Would someone please explain why we have polls on the upcoming election that say Obama's lead is as high as 13% while two very reliable polls, released in the last 24 hours, that say his lead is 1%? (A statistical dead heat!) Is this wide range of numbers as odd to you as it is to me? I am not into conspiracy theories, as I have said numerous times, but something seems amiss when the range is so vast. And why do we have so many poll anyway? What purpose do they really serve? Every one of them is based on various bits of data directly rooted in the questions that are being asked and when they are being asked. None can say who will finally vote.

Does anyone remember that the polls in 2004 said that John Kerry was up by 10% in most of the battleground states only to have him loose these states and the nation, 51% to 48%. I am not an expert on polling but I do know that these numbers are so widely divergent that I would still not be totally surprised if they are proved wrong. The race seems very volatile right now. Remember, they all say that there is a 2.5 to 3% variation. If this is true then the race is much closer than many are leading us to believe. I do not know the answer to this question so I ask anyone who has a credible response or a serious thought: What do these polls really mean right now?

Related Posts


  1. Adam S October 23, 2008 at 8:16 pm

    The value in a ton of polls is balance. Any on the extremes are probably wrong. If you have 10 polls and one says 1% and one says 13% then both are probably outliers and the real value is somewhere in the middle. If we only have one poll then we don’t know if it is an outlier or if it is closer to reality.

  2. jls October 23, 2008 at 8:40 pm

    When interpreting poll results, keep in mind that there are two types of error. Sampling error, which is reflected by the “margin of error” usually reported with poll results, reflects the variation that arises from random sampling. This is easy to assess and diminishes as the sample size grows. The other kind, which is called “nonsampling error,” lumps together all other sources of variation and bias –inadequacy of the sampling frame (the master list of telephone exchanges from which phone numbers are drawn), peoples’ unwillingness to respond or unavailability when calls are made, biases introduced by the way questions are asked, etc. Most surveys have no measures of nonsampling error. So the usual “margin of error” grossly underestimates the actual uncertainty.
    In pre-election polling, the big source of uncertainty is, “Who will actually vote on election day?” Many who say that they intend to vote never do. “Registered voters” are very different from “likely voters.” And there are different ways to assess who the “likely voters” are. We can build models for turnout based on what happened in previous elections, but it’s fair to say that this year’s election is so different that we really have no idea how accurate these preelection polls are. Even the exit polls on election day, which were quite accurate before 2004, are now suspect. So, the short answer is, we really don’t know much.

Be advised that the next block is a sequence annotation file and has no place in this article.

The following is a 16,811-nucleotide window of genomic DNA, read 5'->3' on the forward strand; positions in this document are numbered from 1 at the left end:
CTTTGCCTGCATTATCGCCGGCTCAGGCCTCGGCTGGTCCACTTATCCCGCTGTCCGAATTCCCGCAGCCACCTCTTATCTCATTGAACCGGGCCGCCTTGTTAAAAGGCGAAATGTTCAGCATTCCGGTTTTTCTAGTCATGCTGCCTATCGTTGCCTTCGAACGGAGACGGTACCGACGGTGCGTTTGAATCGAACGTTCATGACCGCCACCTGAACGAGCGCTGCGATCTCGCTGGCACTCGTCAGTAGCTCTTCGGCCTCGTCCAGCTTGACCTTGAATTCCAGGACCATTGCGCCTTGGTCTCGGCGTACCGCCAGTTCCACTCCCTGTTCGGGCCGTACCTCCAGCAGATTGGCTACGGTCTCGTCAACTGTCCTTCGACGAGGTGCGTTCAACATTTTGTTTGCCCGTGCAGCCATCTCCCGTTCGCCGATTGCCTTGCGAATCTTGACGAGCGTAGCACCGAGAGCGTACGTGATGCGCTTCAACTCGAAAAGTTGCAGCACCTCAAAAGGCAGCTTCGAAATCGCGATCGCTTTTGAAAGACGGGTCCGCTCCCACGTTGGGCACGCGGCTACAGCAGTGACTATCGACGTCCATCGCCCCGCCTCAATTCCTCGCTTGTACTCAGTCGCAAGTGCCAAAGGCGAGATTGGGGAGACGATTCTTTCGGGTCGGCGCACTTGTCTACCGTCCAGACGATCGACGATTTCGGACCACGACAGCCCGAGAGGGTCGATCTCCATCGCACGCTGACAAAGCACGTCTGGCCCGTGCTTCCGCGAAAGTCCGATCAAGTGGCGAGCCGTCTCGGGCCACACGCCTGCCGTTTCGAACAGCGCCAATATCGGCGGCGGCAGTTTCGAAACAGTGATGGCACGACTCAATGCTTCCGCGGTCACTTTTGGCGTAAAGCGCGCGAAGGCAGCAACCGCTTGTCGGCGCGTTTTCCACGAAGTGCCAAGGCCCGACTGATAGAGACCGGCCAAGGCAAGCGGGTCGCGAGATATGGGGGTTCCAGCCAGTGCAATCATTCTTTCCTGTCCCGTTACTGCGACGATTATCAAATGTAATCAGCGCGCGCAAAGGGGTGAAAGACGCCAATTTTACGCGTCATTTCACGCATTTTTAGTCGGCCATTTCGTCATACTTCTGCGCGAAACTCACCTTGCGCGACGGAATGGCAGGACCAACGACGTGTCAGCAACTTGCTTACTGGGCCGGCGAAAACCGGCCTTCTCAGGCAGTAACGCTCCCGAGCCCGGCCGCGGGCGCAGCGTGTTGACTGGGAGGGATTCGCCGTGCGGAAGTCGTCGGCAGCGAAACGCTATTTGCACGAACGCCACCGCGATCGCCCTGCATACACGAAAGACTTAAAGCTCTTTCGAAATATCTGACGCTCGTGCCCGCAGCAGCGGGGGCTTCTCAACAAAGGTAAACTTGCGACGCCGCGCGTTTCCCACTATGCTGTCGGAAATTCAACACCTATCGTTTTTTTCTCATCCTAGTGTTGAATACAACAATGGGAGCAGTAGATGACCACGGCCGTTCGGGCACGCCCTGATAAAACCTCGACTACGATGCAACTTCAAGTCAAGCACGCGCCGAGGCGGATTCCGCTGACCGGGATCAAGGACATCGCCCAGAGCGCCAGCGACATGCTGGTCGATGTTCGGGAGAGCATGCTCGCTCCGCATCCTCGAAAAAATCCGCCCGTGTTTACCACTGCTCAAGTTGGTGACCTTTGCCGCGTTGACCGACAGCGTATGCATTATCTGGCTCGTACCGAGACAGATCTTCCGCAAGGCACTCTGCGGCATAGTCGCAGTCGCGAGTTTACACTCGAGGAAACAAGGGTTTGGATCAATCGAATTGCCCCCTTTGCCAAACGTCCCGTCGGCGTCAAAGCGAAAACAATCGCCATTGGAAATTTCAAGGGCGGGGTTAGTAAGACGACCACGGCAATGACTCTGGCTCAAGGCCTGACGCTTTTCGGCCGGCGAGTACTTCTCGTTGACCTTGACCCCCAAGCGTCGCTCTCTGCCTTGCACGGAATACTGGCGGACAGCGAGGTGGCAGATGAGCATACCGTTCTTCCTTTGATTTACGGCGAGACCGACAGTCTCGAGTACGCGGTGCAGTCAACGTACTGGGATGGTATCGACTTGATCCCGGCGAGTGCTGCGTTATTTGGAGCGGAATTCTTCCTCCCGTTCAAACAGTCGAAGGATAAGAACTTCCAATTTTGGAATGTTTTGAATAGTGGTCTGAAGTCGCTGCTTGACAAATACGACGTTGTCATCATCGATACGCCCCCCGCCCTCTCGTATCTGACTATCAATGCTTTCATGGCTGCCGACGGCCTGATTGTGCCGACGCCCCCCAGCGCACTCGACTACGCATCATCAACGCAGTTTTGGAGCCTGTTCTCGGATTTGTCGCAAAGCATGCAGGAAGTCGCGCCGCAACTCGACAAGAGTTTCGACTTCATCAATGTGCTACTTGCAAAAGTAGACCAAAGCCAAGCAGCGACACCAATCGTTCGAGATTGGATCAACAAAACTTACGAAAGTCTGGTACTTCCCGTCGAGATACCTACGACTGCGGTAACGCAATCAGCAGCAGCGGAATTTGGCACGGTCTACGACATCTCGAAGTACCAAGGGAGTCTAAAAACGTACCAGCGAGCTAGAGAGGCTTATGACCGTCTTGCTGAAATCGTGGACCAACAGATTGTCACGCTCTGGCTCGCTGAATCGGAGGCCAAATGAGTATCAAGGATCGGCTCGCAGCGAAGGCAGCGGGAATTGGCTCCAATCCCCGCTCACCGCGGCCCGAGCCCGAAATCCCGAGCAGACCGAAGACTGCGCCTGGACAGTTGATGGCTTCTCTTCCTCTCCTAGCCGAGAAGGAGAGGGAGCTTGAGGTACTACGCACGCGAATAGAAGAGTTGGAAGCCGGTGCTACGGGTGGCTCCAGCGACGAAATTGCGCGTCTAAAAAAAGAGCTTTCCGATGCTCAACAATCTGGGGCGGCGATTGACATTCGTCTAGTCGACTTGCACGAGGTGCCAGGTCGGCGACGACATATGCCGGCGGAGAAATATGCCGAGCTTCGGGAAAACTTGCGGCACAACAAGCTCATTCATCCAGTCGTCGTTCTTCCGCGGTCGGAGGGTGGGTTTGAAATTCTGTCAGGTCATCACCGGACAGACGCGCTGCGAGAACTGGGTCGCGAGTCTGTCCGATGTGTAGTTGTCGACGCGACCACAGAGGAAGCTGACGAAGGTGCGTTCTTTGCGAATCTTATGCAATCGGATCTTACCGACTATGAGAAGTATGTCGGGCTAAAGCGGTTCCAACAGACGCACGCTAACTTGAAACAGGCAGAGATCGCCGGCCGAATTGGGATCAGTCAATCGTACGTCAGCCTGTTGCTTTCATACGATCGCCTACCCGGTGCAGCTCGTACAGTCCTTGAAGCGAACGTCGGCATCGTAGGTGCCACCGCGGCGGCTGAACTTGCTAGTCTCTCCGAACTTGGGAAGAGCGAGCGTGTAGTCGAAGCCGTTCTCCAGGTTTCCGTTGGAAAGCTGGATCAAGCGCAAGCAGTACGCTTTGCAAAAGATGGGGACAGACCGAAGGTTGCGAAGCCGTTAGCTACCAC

3. Chris Criminger October 23, 2008 at 9:01 pm

    Hi John,
    Much of the discrepancy has to do with how many Democrats and how many Republicans you are polling. Rasmussen for example polls a certain percent more Democrats than Republicans based upon earlier predictions of elections.
    The crazy thing in some of these polls is the difference gap between McCain and Obama is exactly the difference betweeen the number of Democrats and Republicans one is polling.
    If this is close to right and I think it is it seems like Gallup and a few others are intentionally polling a much greater number of Democrats than Republicans and I do have to ask why?
    In the end, the polls mean very little since they are skewed in several different ways. One also wonders how much the Dow Jones and the market is being skewed by several different factors at this time? Do people really still believe the country we live in is really a level playing field?

  4. Dave Moorhead October 24, 2008 at 3:52 pm

    JLS hit the nail on the head. “Registered voters are very different from likely voters.” Everyone who has commented agrees the polls mean very little. The liberal press might actually fear seeing Obama’s numbers too high for fear the Democrats will believe they “have it in the bag” and stay home. Who is likely to show up at the polls? Traditionally, Republicans have a better percentage of turnout than Democrats. Also, what else is on states’ ballots? Here in California there is a huge proposition to define marriage as one man to one woman. No matter how hard the liberals work to get out the vote, this proposition will bring out an even higher percentage of conservatives than usual. Will it be enough to turn the state to McCain? I doubt it. But I think the point is that you just can’t be sure who’s going to turn out on election day.

Comments are closed.

My Latest Book!

Use Promo code UNITY for 40% discount!

Recent Articles